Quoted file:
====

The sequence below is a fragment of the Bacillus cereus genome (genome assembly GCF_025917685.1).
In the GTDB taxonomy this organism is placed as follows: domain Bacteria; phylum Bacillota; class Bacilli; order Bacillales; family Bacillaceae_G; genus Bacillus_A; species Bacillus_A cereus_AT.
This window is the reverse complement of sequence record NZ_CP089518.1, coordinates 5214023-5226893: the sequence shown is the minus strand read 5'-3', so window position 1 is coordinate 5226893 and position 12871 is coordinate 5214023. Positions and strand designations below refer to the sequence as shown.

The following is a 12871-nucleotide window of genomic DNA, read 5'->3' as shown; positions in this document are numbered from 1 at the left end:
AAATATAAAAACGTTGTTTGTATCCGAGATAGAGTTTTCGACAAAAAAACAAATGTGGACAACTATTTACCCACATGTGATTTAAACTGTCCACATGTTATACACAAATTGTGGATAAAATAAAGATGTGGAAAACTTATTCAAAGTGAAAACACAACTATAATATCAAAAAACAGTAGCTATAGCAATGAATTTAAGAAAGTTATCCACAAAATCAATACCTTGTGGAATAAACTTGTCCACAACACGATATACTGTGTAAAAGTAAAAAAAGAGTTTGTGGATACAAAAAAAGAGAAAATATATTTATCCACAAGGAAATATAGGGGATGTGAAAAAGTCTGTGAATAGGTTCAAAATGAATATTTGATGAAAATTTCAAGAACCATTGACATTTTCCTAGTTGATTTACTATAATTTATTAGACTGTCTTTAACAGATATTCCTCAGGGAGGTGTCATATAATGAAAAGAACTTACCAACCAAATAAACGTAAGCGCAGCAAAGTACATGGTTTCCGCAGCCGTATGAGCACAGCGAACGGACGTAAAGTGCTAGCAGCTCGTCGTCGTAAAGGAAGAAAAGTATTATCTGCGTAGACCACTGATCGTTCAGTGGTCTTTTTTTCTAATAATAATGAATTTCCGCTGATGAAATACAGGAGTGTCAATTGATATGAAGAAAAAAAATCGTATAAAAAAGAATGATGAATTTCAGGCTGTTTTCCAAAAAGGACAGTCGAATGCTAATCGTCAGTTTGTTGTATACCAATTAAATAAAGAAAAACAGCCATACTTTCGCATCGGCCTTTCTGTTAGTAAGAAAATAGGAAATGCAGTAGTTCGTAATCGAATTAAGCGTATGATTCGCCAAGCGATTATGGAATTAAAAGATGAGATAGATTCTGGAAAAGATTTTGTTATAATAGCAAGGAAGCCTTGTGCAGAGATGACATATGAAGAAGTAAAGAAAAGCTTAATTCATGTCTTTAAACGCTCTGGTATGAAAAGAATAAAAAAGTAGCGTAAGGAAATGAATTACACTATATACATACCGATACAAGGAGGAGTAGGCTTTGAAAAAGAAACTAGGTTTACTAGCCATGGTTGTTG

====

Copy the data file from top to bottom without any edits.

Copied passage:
The sequence below is a fragment of the Bacillus cereus genome (genome assembly GCF_025917685.1).
In the GTDB taxonomy this organism is placed as follows: domain Bacteria; phylum Bacillota; class Bacilli; order Bacillales; family Bacillaceae_G; genus Bacillus_A; species Bacillus_A cereus_AT.
This window is the reverse complement of sequence record NZ_CP089518.1, coordinates 5214023-5226893: the sequence shown is the minus strand read 5'-3', so window position 1 is coordinate 5226893 and position 12871 is coordinate 5214023. Positions and strand designations below refer to the sequence as shown.

The following is a 12871-nucleotide window of genomic DNA, read 5'->3' as shown; positions in this document are numbered from 1 at the left end:
AAATATAAAAACGTTGTTTGTATCCGAGATAGAGTTTTCGACAAAAAAACAAATGTGGACAACTATTTACCCACATGTGATTTAAACTGTCCACATGTTATACACAAATTGTGGATAAAATAAAGATGTGGAAAACTTATTCAAAGTGAAAACACAACTATAATATCAAAAAACAGTAGCTATAGCAATGAATTTAAGAAAGTTATCCACAAAATCAATACCTTGTGGAATAAACTTGTCCACAACACGATATACTGTGTAAAAGTAAAAAAAGAGTTTGTGGATACAAAAAAAGAGAAAATATATTTATCCACAAGGAAATATAGGGGATGTGAAAAAGTCTGTGAATAGGTTCAAAATGAATATTTGATGAAAATTTCAAGAACCATTGACATTTTCCTAGTTGATTTACTATAATTTATTAGACTGTCTTTAACAGATATTCCTCAGGGAGGTGTCATATAATGAAAAGAACTTACCAACCAAATAAACGTAAGCGCAGCAAAGTACATGGTTTCCGCAGCCGTATGAGCACAGCGAACGGACGTAAAGTGCTAGCAGCTCGTCGTCGTAAAGGAAGAAAAGTATTATCTGCGTAGACCACTGATCGTTCAGTGGTCTTTTTTTCTAATAATAATGAATTTCCGCTGATGAAATACAGGAGTGTCAATTGATATGAAGAAAAAAAATCGTATAAAAAAGAATGATGAATTTCAGGCTGTTTTCCAAAAAGGACAGTCGAATGCTAATCGTCAGTTTGTTGTATACCAATTAAATAAAGAAAAACAGCCATACTTTCGCATCGGCCTTTCTGTTAGTAAGAAAATAGGAAATGCAGTAGTTCGTAATCGAATTAAGCGTATGATTCGCCAAGCGATTATGGAATTAAAAGATGAGATAGATTCTGGAAAAGATTTTGTTATAATAGCAAGGAAGCCTTGTGCAGAGATGACATATGAAGAAGTAAAGAAAAGCTTAATTCATGTCTTTAAACGCTCTGGTATGAAAAGAATAAAAAAGTAGCGTAAGGAAATGAATTACACTATATACATACCGATACAAGGAGGAGTAGGCTTTGAAAAAGAAACTAGGTTTACTAGCCATGGTTGTTG